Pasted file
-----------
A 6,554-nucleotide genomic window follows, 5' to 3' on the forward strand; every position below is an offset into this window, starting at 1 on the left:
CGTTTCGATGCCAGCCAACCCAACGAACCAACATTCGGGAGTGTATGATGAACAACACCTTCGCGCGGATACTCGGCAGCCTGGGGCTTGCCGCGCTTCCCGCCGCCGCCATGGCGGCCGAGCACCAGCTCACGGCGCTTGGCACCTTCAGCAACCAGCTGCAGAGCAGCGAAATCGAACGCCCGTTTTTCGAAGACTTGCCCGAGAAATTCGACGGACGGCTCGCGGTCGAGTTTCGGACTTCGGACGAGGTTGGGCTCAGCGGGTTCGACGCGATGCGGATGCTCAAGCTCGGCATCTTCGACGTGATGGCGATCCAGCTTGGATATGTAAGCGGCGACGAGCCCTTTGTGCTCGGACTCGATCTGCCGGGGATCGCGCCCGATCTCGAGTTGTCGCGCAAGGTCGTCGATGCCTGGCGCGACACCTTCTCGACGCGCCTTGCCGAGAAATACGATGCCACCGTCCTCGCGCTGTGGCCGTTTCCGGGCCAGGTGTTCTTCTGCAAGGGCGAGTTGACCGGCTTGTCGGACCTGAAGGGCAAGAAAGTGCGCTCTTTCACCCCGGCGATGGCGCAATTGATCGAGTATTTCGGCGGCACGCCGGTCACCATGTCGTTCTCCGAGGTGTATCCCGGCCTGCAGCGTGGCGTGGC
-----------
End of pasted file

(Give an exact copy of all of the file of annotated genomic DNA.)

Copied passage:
A 6,554-nucleotide genomic window follows, 5' to 3' on the forward strand; every position below is an offset into this window, starting at 1 on the left:
CGTTTCGATGCCAGCCAACCCAACGAACCAACATTCGGGAGTGTATGATGAACAACACCTTCGCGCGGATACTCGGCAGCCTGGGGCTTGCCGCGCTTCCCGCCGCCGCCATGGCGGCCGAGCACCAGCTCACGGCGCTTGGCACCTTCAGCAACCAGCTGCAGAGCAGCGAAATCGAACGCCCGTTTTTCGAAGACTTGCCCGAGAAATTCGACGGACGGCTCGCGGTCGAGTTTCGGACTTCGGACGAGGTTGGGCTCAGCGGGTTCGACGCGATGCGGATGCTCAAGCTCGGCATCTTCGACGTGATGGCGATCCAGCTTGGATATGTAAGCGGCGACGAGCCCTTTGTGCTCGGACTCGATCTGCCGGGGATCGCGCCCGATCTCGAGTTGTCGCGCAAGGTCGTCGATGCCTGGCGCGACACCTTCTCGACGCGCCTTGCCGAGAAATACGATGCCACCGTCCTCGCGCTGTGGCCGTTTCCGGGCCAGGTGTTCTTCTGCAAGGGCGAGTTGACCGGCTTGTCGGACCTGAAGGGCAAGAAAGTGCGCTCTTTCACCCCGGCGATGGCGCAATTGATCGAGTATTTCGGCGGCACGCCGGTCACCATGTCGTTCTCCGAGGTGTATCCCGGCCTGCAGCGTGGCGTGGC